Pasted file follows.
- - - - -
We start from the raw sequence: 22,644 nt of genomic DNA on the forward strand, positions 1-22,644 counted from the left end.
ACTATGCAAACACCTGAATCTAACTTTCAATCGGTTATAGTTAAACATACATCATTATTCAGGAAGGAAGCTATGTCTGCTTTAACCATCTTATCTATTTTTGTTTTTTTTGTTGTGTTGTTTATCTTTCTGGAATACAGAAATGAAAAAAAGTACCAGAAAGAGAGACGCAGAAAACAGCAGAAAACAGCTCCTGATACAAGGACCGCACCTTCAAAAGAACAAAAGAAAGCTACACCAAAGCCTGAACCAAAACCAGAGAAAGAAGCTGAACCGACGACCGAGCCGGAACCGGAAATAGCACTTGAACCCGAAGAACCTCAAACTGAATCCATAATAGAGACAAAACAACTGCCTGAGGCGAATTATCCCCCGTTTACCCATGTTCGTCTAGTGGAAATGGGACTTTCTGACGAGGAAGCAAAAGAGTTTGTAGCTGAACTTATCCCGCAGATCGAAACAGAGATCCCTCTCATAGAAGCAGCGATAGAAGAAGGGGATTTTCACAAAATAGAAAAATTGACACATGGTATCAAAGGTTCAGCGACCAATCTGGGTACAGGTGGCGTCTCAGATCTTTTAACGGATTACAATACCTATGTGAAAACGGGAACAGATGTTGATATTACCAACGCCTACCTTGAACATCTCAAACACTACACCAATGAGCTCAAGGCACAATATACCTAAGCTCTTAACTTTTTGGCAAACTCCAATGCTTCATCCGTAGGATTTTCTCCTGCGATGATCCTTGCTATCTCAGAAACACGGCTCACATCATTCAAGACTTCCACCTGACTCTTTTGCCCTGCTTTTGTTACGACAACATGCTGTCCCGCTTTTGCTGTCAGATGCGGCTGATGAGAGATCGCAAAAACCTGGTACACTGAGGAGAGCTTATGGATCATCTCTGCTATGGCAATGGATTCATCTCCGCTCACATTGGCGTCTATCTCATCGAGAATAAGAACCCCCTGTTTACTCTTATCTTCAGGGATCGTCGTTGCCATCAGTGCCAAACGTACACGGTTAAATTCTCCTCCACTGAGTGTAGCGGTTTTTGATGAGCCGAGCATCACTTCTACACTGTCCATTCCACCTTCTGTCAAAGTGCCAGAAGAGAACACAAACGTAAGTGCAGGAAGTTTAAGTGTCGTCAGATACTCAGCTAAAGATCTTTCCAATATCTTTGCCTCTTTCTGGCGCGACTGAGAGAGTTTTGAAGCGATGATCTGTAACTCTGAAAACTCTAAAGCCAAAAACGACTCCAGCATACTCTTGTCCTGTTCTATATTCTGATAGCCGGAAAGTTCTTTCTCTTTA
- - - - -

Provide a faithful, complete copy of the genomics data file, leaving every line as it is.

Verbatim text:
We start from the raw sequence: 22,644 nt of genomic DNA on the forward strand, positions 1-22,644 counted from the left end.
ACTATGCAAACACCTGAATCTAACTTTCAATCGGTTATAGTTAAACATACATCATTATTCAGGAAGGAAGCTATGTCTGCTTTAACCATCTTATCTATTTTTGTTTTTTTTGTTGTGTTGTTTATCTTTCTGGAATACAGAAATGAAAAAAAGTACCAGAAAGAGAGACGCAGAAAACAGCAGAAAACAGCTCCTGATACAAGGACCGCACCTTCAAAAGAACAAAAGAAAGCTACACCAAAGCCTGAACCAAAACCAGAGAAAGAAGCTGAACCGACGACCGAGCCGGAACCGGAAATAGCACTTGAACCCGAAGAACCTCAAACTGAATCCATAATAGAGACAAAACAACTGCCTGAGGCGAATTATCCCCCGTTTACCCATGTTCGTCTAGTGGAAATGGGACTTTCTGACGAGGAAGCAAAAGAGTTTGTAGCTGAACTTATCCCGCAGATCGAAACAGAGATCCCTCTCATAGAAGCAGCGATAGAAGAAGGGGATTTTCACAAAATAGAAAAATTGACACATGGTATCAAAGGTTCAGCGACCAATCTGGGTACAGGTGGCGTCTCAGATCTTTTAACGGATTACAATACCTATGTGAAAACGGGAACAGATGTTGATATTACCAACGCCTACCTTGAACATCTCAAACACTACACCAATGAGCTCAAGGCACAATATACCTAAGCTCTTAACTTTTTGGCAAACTCCAATGCTTCATCCGTAGGATTTTCTCCTGCGATGATCCTTGCTATCTCAGAAACACGGCTCACATCATTCAAGACTTCCACCTGACTCTTTTGCCCTGCTTTTGTTACGACAACATGCTGTCCCGCTTTTGCTGTCAGATGCGGCTGATGAGAGATCGCAAAAACCTGGTACACTGAGGAGAGCTTATGGATCATCTCTGCTATGGCAATGGATTCATCTCCGCTCACATTGGCGTCTATCTCATCGAGAATAAGAACCCCCTGTTTACTCTTATCTTCAGGGATCGTCGTTGCCATCAGTGCCAAACGTACACGGTTAAATTCTCCTCCACTGAGTGTAGCGGTTTTTGATGAGCCGAGCATCACTTCTACACTGTCCATTCCACCTTCTGTCAAAGTGCCAGAAGAGAACACAAACGTAAGTGCAGGAAGTTTAAGTGTCGTCAGATACTCAGCTAAAGATCTTTCCAATATCTTTGCCTCTTTCTGGCGCGACTGAGAGAGTTTTGAAGCGATGATCTGTAACTCTGAAAACTCTAAAGCCAAAAACGACTCCAGCATACTCTTGTCCTGTTCTATATTCTGATAGCCGGAAAGTTCTTTCTCTTTA